[Bikes] Where my skills at


The local trail chirpers, bro champs, and Strava aficionados may think they know everything, placed themselves as elitists and own all the trails (therefore… Move Over! Yesterday! Damn it!).  The thing is, they don’t know it all. I sometimes convince myself I know a thing or two but the sport, the bikes, the riding techniques are constantly changing and MTB brings the humble & a person’s true abilities from a technical section, a greasy root, the unforgiving granite, to dodging wildlife/trail dogs/humans/bigfoots. Riding brings out humility on every ride, mostly because I hit a tree or even bail in the parking lot.


Knowing my newb skills, lack of knowledge, my insane desire to ride double black diamond trails, an egotistical need to “look cool on a bike doing epic jumps n shit” and the want to one day teach others to ride. Having a solid skill set in my bike kit is important on and off the trail so I signed up for all the things this year:

  1. MTB Club – regularly scheduled rides 4-5 days a week (assigned skill level rides)
  2. Bike Maintenence Clinic
  3. Intermediate Skills Clinic
  4. Race Training
  5. MTB Race
  6. 2 Day Bike Camp
  7.  Downhilling Skills Clinic

As 2017 sits I have completed 6/7 things already (kind of significant considering it snowed yesterday during the 2-day bike camp).

Regardless of expertise or experience on a bike, I highly recommend signing up for a skills camp or clinic. There are things that one could be doing that are dangerous, unsafe or generally harder than necessary. In fact, “Doing-All-The-Things” is a good idea (so long as the budget allows). Show up, ask dumb questions, try new stuff, fall – fail even! That way you will know what went wrong, challenge yourself. Everyone there wants to teach the skills to build better riders so there is more fun to be had on bikes. Period. It is also the perfect venue in which to master developing skills without having to clog up a trail section, stop a ride with your buds (and deal with the snark/razz or potential snapchat clips), or getting hurt in the middle of backcountry without help nearby.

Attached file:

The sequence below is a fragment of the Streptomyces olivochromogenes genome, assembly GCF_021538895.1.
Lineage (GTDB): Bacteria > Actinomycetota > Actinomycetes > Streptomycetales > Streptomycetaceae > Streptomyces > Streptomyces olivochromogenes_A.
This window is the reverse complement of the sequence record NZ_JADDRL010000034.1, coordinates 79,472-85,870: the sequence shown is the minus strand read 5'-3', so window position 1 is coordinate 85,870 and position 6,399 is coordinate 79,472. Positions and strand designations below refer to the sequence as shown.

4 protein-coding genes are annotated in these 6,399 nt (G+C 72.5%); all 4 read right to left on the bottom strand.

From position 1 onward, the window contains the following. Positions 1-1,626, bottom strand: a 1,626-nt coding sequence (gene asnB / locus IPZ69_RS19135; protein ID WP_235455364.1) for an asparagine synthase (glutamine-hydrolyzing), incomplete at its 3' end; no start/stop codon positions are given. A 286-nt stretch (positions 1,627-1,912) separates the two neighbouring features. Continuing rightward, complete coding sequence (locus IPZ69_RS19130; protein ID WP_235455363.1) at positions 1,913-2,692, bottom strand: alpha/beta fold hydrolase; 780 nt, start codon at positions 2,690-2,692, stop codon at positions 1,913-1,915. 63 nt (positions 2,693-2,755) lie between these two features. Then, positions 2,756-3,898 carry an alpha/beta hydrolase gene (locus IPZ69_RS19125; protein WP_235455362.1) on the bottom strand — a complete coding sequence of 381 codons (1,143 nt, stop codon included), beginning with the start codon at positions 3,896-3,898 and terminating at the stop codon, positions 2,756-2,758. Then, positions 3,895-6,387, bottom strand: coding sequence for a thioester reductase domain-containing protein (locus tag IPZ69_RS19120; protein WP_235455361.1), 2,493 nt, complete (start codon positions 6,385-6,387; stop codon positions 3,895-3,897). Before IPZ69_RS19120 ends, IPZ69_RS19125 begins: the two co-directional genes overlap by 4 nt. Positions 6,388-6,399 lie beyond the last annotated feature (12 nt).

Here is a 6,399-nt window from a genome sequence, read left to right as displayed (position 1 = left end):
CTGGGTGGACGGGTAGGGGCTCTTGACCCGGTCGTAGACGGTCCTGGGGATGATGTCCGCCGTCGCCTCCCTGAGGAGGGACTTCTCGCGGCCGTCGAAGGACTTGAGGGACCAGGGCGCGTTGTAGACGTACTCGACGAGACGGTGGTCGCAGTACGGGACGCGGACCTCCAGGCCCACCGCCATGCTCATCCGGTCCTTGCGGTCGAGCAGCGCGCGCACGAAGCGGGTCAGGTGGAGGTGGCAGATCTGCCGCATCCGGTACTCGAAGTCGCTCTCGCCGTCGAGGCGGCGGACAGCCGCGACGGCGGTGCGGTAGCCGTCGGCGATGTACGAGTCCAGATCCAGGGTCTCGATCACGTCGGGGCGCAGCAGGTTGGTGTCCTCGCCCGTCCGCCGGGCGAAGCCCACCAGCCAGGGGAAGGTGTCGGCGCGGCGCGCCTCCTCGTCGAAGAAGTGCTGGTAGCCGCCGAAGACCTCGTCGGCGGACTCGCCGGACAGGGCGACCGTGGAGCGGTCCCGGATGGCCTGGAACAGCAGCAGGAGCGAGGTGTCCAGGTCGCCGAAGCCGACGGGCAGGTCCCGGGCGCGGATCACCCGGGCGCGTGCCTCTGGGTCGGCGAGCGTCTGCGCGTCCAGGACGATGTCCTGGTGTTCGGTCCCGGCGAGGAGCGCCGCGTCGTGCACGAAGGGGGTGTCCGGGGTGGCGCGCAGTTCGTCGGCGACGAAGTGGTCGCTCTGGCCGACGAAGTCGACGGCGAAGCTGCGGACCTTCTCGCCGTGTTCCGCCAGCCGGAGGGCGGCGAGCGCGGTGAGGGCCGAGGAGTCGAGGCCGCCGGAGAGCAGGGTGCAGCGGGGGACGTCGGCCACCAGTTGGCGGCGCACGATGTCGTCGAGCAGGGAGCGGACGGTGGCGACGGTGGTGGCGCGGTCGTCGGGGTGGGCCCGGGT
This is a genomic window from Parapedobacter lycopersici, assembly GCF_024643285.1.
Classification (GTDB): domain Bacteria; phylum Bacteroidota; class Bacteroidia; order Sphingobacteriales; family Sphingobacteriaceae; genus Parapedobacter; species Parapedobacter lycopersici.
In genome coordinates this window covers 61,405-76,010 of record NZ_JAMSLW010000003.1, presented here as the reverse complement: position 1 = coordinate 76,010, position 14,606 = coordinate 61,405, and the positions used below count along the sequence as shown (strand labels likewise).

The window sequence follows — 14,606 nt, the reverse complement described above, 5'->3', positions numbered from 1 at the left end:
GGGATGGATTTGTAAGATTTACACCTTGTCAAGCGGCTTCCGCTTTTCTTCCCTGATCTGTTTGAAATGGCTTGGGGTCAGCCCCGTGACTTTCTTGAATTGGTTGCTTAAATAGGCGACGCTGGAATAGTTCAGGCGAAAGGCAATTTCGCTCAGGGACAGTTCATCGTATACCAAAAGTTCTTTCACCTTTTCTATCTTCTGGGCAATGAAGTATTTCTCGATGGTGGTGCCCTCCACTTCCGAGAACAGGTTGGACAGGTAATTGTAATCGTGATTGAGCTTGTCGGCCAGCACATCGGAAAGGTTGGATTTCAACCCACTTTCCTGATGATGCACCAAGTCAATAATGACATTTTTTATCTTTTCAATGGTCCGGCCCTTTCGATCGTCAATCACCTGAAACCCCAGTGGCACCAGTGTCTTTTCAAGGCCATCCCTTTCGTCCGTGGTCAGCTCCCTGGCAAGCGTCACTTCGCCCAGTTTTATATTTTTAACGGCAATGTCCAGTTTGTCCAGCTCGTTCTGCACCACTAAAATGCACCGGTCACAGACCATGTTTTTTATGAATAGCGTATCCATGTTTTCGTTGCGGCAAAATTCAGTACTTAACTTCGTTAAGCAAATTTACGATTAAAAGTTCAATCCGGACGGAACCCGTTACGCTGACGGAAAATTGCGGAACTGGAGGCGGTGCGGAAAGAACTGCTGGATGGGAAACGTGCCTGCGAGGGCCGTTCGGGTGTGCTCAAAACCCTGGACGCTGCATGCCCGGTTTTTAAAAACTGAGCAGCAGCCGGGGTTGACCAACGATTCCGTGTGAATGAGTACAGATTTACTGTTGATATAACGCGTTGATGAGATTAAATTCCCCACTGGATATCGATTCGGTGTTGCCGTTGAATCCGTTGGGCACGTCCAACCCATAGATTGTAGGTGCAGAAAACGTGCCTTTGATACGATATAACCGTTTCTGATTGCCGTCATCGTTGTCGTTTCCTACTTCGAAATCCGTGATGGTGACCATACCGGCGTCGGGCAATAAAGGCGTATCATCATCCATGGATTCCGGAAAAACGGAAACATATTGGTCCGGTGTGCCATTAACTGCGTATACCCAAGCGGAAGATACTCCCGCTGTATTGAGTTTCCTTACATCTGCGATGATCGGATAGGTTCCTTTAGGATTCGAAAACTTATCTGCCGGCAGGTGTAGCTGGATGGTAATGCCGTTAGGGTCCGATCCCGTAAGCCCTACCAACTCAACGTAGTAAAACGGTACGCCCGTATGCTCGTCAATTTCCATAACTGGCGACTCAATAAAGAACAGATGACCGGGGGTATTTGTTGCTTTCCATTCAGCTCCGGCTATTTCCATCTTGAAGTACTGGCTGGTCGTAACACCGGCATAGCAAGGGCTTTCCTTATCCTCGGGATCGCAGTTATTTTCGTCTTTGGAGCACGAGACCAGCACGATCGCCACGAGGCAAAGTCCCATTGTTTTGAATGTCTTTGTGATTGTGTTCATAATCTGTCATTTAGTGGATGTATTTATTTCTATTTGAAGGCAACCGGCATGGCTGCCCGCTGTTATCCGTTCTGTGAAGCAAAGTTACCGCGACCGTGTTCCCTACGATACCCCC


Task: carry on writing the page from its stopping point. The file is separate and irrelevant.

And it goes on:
If a clinic or camp offers any demo equipment (bike or otherwise) DEMO THE SNOT OUT OF EVERYTHING regardless if you are in the market.

This is what I learned since April:

  1. After my 2016: 28 rides, 450 (ish)km of trail, I did not know how to ride a bike. Seriously. (I am still face-palming all over the place)
  2. Booty Calls/My Milkshake (Popping the butt out on corners and pretending to crop-dust over the crowd. )
  3. I still can’t ballerina mount my bike – I am not sure I will ever gracefully mount a bike. I am a wobbling whirlwind of elbows, knees and high kicks. Awkward AF.
  4. Spread ’em – elbows/knees out
  5. Brains can suck – Stop thinking (Still think, just don’t think too much)
  6. Clean your bike – just not in a car wash. Ever. Unless the situation is dire.
  7. Before each ride check everything – this was how I discovered my rear shock is no longer working properly
  8. Demo-ing is amazing (and potentially deadly for the pocketbook! lol)
  9. Pedalling off my seat
  10. Level Pedals & ratcheting
  11. 1 finger braking – hammers typically not required
  12. gearing is an art form
  13. Speaking of forms – hinge points, body position, rotation etc
  14. Dropper Posts are amazeballs (I don’t have one – nor a quick release, I seriously have to dig out a multi-tool to adjust my seat – all the ugh’s)
  15. I don’t care what trail I am on so long as I can be quick and nimble…though I prefer down
  16. Having the right equipment for the kind of riding to be done – from the bike frame, tires (size and grip – tubed or tubeless), and all the components. Basically, go pick everyone’s brain and try ALL THE TINGS!!!
  17. The right amount of things with me on my ride – from the bike pack itself to proper hydration levels everything inside it (or mounted to the bike – impossible in my case….that’s another story)
  18. Nutrition – what to eat before, during and post ride
  19. Doing it, doing it and doing it well: Ride the bike, be in control – don’t let the bike take me for a ride (ie: hang on & white knuckle everything)

Most importantly, don’t give up. You are worth more.

Life is waiting for you to live it.

Get out, throw a rock, ride your bike.



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